In the past, manufacturing delays at Lincoln were commonplace, the result of frequent machinery breakdowns. Upgrading the equipment was an expensive option, and a move away from the long-held tradition of buying cheap and fixing often.
However, a significant upgrade served two purposes -- it decreased downtime and allowed for fast, flexible operator training.
The factory floor was cut in two, and a separate area was dedicated to new equipment. In stark contrast to the older section, the new area has bright white lighting that reflects off the sealed concrete floor and includes fresh flow air filtration systems.
"They're ergonomically hands down above anything else we've ever done," says Seufer.
Two identical 75-ton presses, considered small in comparison to the older machines, stand side by side. The dies are interchangeable, as are the operators. In fact, one person can run both presses simultaneously.
In addition, 300-ton presses were installed in August 2001 and are equipped with quicker die changeovers for smaller runs and lower inventory levels. Now operators can move from press to press as needed. Seufer expects all the old presses to be replaced by summer 2003.
Seufer also re-engineered the plant floor to keep up with demand yet remain flexible. The first causality of his redesign was the high level of inventory.
"We went from a push to a pull (inventory)," he says, referring to a lean manufacturing concept that means controlling inventory, raw materials and work-in-process.
Before incorporating lean principles, Lincoln was buying steel in bulk to get the lowest price. At any given time, there was two years' worth of raw steel inventory on hand.
After the lean conversion, steel suppliers with just-in-time delivery capabilities, rather than low prices, became preferred vendors. Instead of buying 150 types of steel, purchases were streamlined to only 12.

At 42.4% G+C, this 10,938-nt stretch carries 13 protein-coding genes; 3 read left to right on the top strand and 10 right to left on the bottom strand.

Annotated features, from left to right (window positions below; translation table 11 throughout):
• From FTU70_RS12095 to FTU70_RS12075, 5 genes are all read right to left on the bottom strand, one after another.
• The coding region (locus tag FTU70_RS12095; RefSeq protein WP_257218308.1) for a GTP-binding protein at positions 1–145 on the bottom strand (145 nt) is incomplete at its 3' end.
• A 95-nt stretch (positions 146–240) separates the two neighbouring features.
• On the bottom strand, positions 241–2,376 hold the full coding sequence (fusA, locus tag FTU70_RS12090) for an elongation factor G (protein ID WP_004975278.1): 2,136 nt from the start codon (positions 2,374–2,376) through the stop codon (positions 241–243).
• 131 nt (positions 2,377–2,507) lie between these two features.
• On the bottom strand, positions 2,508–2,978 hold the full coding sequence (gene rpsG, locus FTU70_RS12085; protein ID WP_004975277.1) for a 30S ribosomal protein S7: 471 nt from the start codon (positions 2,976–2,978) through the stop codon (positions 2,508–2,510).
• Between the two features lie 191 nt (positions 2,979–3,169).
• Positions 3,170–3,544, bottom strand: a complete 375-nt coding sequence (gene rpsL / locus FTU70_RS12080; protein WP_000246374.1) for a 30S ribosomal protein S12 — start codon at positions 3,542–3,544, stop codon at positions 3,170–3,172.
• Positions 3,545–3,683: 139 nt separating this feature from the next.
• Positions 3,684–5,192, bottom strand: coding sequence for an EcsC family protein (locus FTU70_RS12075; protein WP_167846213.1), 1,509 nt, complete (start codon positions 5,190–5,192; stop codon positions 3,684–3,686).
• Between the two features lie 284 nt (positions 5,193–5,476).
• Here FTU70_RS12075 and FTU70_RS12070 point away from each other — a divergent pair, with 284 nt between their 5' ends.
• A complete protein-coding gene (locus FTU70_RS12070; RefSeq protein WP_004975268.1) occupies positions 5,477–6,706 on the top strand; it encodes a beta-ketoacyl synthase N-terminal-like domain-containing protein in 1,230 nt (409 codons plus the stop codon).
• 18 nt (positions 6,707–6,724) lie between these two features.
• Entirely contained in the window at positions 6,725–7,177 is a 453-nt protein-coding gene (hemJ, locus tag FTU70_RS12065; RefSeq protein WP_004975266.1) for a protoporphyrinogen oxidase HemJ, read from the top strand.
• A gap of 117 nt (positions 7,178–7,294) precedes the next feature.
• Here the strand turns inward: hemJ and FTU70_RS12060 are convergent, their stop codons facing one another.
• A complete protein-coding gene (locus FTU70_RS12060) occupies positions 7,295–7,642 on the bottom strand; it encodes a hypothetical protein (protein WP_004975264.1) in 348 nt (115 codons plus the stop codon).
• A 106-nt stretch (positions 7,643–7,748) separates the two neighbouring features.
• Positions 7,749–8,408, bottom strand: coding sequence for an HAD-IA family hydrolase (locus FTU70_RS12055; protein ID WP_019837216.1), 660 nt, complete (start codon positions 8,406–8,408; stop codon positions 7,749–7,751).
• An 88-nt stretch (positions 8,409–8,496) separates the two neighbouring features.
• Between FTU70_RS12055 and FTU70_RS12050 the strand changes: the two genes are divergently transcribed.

The new system provides Lincoln's employees with tighter control of inventory levels and costs with a visual inventory system. Stacks of raw steel are kept in a central location, and each stack represents three to five days' supply. Replenishments are ordered directly from the supplier and delivered the next day -- all without a planner, scheduler, purchasing agent or buyer.
All of these moves came with a risk. Investing in a company during a down economy is almost unheard of, and many of the new philosophies contradict the old Lincoln model. But in some ways, they are right on track.
"I can remember when I was a sales trainee back in the early 1970s," recalls Stropki. "The seasoned veteran salesperson came in and made a presentation to us. His philosophy was you need to work smarter, not harder. The more I thought about it, I thought, 'There's always going to be somebody who's smarter than you ... and there's always somebody who'll work harder. What if you couple the two together? If you can work smarter and harder combined, that's a pretty tough combination for people to beat.'"
These days, the manufacturing industry contains numerous contradictions. On average, manufacturers are smaller than they were 10 years ago. However, according to the Department of Commerce, 91 percent of all private research and development spending in the United States was done by manufacturers.
Those numbers mean that if manufacturers want to stay in business and compete globally, they must spend the resources required to strengthen their businesses. Lincoln's management knows this.
"I don't know how many 107-year old companies are left in the U.S.," Stropki says. "I can tell you they're not in the welding business. But I mean 107 years in Cleveland, heavy industrial-based, basically the same ownership format ... part of a relatively small independent company with public shareholders, it's a very unusual position."
Obviously, nothing is as easy as it sounds. Stropki and his staff acknowledge they have a long way to go.
"The hurdle rate gets continuously higher and farther apart," says Stropki. "You can't focus on a single element. I think you have to set a vision for what you want to accomplish. Then you just have to be committed that you're going to accomplish that vision.
"In any size company, if the vision is correct, it's going to take change within the organization to accomplish that vision."